Endodormancy is the second, and true stage of dormancy. During endodormancy the tree is in such a deep state of rest that it cannot respond to favourable environmental factors even if it wanted to. This probably protects it from responding to brief, unseasonal warm spells in the middle of winter.
This deep state of dormancy also makes study of the deep state of dormancy quite difficult! More is known on how green annual plants respond to temperature than how deciduous woody perennials do.
But what is known is that continuous chilling exposure throughout endodormancy (’chilling hours’) leads to the formation of proteins belonging to the glycoside hydrolase family 17 (GH17) group of enzymes. These enzymes gradually break down the callose (formed during onset of dormancy induction) in shoot meristems. This unblocks the plasmodesmata and restores cell-to-cell communications in the meristems. Restoration of communications helps buds maintain an inactive state and remain resistant to freezing.
Callose deposits in the phloem remain undisturbed, and this together with air bubbles in the xylem (caused by reduced transpiration and a freeze-thaw cycle as temperatures get colder) prevents any sap flow through the tree whatsoever.
Continual production of the phytohormone (plant hormone) abscisic acid during dormancy appears to maintain bud dormancy, and reducing absisic acid levels appears to release a tree from dormancy.
Another phytohormone, gibberellic acid, appears to act in reverse. It is at low levels during dormancy, as it enters catabolic (breakdown) pathways that maintain bud dormancy, while increasing levels of the hormone help bring about dormancy release.
Expression of the DORMANCY-ASSOCIATED MADS-BOX (DAM) genes are high during endodormancy but become repressed as chilling exposure increases. These genes appear to be epigenetically regulated in response to temperature changes, and factor in bud dormancy release and dormancy release in general.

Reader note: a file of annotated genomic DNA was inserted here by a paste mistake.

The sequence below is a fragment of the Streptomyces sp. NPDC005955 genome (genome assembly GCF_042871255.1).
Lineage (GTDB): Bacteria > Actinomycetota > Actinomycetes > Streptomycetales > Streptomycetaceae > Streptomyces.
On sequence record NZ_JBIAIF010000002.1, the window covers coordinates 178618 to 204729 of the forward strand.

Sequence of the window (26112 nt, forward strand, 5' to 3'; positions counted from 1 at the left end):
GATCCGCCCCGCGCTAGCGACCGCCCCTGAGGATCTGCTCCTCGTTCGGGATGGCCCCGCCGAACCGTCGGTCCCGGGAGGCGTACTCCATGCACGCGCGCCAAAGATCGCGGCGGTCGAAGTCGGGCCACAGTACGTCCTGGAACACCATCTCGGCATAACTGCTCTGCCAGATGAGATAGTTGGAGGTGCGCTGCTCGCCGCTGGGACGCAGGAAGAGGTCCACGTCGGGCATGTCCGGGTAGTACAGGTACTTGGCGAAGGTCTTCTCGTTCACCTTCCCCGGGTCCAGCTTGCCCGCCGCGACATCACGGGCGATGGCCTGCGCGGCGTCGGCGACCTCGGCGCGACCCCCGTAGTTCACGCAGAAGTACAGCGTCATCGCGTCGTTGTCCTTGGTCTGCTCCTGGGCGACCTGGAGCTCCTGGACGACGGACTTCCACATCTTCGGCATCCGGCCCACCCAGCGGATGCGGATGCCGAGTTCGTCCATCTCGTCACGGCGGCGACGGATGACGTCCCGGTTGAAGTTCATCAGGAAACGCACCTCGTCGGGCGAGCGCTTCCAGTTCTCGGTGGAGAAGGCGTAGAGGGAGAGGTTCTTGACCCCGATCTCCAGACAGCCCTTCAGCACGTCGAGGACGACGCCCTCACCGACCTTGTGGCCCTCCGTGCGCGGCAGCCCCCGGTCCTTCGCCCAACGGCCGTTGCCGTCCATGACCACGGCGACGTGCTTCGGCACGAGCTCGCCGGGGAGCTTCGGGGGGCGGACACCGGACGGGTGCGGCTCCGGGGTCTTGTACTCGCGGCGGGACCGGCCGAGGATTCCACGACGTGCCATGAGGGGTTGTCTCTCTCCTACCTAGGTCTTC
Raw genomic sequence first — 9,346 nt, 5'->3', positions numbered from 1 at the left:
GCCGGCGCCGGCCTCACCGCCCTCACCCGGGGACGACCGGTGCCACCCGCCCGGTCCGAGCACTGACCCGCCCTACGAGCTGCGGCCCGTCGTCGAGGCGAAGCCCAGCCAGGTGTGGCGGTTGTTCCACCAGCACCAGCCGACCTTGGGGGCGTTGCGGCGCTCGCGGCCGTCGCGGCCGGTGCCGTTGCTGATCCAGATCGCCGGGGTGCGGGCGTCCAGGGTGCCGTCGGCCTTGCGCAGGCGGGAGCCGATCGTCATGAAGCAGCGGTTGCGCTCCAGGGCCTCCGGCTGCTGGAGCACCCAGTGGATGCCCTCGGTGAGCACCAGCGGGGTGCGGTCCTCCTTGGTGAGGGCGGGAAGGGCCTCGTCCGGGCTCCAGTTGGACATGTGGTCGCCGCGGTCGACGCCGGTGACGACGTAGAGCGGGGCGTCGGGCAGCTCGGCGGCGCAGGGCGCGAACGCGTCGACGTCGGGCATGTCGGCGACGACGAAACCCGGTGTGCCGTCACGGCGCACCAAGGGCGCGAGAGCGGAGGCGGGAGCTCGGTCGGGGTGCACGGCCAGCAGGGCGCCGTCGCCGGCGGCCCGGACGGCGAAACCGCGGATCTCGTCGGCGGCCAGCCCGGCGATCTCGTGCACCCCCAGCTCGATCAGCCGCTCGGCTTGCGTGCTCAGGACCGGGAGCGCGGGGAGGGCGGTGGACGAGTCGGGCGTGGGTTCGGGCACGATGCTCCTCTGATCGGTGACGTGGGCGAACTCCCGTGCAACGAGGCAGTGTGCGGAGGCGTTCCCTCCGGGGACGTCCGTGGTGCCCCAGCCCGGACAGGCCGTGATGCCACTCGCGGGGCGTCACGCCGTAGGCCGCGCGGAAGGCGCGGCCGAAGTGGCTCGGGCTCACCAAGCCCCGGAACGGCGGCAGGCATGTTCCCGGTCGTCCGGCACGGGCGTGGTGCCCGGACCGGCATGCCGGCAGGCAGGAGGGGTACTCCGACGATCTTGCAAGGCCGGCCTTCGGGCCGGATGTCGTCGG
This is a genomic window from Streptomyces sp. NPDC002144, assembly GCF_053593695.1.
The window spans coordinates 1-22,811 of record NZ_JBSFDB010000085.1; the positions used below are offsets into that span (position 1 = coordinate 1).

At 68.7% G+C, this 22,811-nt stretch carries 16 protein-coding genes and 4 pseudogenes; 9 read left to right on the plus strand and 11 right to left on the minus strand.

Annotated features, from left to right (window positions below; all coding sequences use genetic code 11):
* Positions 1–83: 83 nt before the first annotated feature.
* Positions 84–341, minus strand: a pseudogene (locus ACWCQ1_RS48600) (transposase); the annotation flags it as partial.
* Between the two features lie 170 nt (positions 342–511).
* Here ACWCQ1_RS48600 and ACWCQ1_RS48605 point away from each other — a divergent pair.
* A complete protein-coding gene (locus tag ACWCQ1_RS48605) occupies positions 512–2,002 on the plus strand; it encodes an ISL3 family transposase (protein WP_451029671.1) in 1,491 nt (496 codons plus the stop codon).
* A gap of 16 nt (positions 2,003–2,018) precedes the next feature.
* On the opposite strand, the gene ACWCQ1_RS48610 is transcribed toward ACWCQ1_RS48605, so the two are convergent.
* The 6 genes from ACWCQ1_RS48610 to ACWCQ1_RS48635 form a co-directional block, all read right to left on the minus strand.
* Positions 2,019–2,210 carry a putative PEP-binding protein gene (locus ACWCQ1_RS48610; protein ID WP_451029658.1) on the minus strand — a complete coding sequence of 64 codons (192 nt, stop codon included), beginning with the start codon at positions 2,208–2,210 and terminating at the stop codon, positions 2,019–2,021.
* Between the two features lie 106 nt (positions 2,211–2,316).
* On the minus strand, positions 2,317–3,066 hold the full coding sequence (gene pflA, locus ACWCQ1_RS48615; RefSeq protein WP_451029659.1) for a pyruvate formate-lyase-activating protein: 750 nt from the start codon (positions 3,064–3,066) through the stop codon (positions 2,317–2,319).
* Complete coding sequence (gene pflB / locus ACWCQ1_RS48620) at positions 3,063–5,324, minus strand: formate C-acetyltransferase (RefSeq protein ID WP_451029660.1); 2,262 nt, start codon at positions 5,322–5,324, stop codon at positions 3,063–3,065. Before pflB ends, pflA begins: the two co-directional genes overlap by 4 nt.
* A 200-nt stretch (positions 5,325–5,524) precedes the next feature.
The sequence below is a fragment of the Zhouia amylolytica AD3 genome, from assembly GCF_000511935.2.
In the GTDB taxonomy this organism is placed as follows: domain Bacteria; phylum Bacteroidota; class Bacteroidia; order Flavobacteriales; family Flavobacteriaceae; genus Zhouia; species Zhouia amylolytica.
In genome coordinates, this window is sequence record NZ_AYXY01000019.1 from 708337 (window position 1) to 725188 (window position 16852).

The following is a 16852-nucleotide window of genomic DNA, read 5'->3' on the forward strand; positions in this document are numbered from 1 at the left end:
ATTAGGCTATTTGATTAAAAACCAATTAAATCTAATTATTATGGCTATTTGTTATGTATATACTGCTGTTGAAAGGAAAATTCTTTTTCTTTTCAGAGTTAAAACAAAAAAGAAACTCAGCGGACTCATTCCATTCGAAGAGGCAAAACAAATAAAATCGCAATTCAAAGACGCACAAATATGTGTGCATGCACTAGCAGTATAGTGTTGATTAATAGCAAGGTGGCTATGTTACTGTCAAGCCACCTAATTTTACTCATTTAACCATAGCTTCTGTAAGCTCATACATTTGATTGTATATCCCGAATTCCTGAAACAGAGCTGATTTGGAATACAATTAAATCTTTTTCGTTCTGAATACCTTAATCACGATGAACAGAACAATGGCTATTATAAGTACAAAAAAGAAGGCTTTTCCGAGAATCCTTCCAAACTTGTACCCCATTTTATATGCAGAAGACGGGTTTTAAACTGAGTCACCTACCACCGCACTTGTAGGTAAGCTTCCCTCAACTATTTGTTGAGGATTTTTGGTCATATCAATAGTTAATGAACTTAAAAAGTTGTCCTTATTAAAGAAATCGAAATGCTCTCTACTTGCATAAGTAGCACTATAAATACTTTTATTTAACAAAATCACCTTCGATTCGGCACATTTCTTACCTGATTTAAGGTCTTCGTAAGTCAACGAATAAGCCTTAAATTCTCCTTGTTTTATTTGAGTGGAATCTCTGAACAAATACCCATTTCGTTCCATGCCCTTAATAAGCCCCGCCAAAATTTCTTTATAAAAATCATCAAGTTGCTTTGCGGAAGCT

The carbohydrates stored within the plant during dormancy induction become important in preventing freezing damage to tissues throughout endodormancy. A cell full of water will burst when frozen; a cell full of sugars will not. (Sugar added to water lowers the freezing point by preventing water molecules forming hydrogen bonds and solidifying and expanding — the water has to become even colder before these bonds can form.)
Abscisic acid causes a rise in dehydrins, a family of plant proteins produced in response to cold and drought stress. These further prevent injury by regulating the concentrations of salts and sugars in cells. (This regulation is known as osmotic regulation or osmoregulation.) Dehydrins also maintain a very low rate of plant metabolism.
As temperatures slowly rise again, and chilling exposure is reduced, carbohydrate metabolism begins to increase. This leads to an increase in free radicals and a condition known as ‘oxidative stress’. Free radicals are highly unstable and very reactive molecules (often of oxygen, •O2-) produced as waste products of metabolic reactions in all living organisms, including plants. These are not removed from an organism, but rather ‘hang around’ until they encounter a molecule to react with. Their highly reactive nature makes them very destructive, and in humans are responsible for faulty DNA repair, tissue damage, degenerative diseases, wrinkling, and aging in general. (Unfortunately this free radical battle is a very natural and unavoidable part of life — oxygen gives us life while it slowly oxidises us to death.)
Oxidative stress is a normal state of all organisms, and comes from an imbalance of free radicals and the means to counter them. (A diet full of antioxidants is one way we control free radicals, and reduce our oxidative stress effects, for example.)
As metabolism increases in a tree, so does free radical production, and oxidative stress. This increase of free radicals is possibly another mechanism which signals a tree to leave dormancy. Similarly, as callose degrades and unblocks the plasmodesmata in meristem tissue, oxygen levels can rise to kickstart cell metabolism, leading to increased free radicals and another dormancy release signal.
Next week we’ll examine the processes in a tree after it receives these dormancy release signals and enters the third and final stage of dormancy: ecodormancy!
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